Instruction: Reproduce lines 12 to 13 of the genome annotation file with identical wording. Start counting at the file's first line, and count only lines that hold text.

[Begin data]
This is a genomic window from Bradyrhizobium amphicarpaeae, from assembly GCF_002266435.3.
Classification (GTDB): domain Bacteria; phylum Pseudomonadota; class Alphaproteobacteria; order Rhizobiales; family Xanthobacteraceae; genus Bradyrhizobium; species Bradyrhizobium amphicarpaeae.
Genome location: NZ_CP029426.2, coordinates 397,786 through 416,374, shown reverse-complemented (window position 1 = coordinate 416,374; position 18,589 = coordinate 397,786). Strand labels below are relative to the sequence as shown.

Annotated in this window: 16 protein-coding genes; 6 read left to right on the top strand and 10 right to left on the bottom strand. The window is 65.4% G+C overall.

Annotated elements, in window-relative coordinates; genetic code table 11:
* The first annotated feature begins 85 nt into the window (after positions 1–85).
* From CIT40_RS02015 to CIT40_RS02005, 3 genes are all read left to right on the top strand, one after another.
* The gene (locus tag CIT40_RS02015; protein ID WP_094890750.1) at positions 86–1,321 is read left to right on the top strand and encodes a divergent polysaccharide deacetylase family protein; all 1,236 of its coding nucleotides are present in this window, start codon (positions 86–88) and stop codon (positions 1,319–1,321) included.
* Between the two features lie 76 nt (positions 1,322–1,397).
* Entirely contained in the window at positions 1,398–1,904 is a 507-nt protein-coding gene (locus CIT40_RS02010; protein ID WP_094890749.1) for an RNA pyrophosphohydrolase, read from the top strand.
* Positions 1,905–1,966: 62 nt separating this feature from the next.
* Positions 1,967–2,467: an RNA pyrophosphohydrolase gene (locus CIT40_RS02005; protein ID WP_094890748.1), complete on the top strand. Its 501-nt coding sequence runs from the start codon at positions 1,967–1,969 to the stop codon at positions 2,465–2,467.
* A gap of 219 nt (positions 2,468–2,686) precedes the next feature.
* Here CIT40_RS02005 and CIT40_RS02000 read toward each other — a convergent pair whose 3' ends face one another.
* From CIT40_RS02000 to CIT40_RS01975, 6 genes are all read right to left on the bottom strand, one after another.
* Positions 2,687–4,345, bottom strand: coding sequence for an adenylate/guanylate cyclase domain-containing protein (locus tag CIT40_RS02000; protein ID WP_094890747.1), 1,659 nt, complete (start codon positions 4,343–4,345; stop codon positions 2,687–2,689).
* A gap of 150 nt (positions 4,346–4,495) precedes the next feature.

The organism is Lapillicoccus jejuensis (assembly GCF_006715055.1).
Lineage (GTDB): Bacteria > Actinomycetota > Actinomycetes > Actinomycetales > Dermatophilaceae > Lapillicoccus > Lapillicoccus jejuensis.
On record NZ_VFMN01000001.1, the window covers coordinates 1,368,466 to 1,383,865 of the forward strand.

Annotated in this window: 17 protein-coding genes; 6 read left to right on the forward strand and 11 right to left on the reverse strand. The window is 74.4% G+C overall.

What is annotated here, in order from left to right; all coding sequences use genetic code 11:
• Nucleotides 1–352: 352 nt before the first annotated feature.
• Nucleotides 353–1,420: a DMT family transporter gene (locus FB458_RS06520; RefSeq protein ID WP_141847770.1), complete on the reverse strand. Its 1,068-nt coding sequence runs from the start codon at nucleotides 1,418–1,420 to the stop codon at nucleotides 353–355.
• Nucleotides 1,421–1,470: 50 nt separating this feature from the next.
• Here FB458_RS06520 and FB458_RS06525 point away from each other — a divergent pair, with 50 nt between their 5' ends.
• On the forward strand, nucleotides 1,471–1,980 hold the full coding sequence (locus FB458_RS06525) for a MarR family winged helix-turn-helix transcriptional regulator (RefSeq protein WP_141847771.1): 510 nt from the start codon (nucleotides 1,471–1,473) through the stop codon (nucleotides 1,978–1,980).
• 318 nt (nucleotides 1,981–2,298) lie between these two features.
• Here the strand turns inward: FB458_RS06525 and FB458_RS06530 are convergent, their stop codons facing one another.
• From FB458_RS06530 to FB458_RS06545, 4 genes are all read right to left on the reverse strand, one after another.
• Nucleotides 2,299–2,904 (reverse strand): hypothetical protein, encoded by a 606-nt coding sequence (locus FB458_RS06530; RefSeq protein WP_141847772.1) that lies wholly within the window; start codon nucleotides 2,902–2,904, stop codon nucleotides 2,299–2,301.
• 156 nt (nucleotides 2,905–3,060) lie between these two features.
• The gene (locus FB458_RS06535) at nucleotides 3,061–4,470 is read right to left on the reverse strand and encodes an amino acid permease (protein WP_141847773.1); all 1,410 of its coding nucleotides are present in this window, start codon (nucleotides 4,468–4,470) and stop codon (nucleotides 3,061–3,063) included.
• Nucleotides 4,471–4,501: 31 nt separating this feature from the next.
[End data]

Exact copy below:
* Positions 1,967–2,467: an RNA pyrophosphohydrolase gene (locus CIT40_RS02005; protein ID WP_094890748.1), complete on the top strand. Its 501-nt coding sequence runs from the start codon at positions 1,967–1,969 to the stop codon at positions 2,465–2,467.
* A gap of 219 nt (positions 2,468–2,686) precedes the next feature.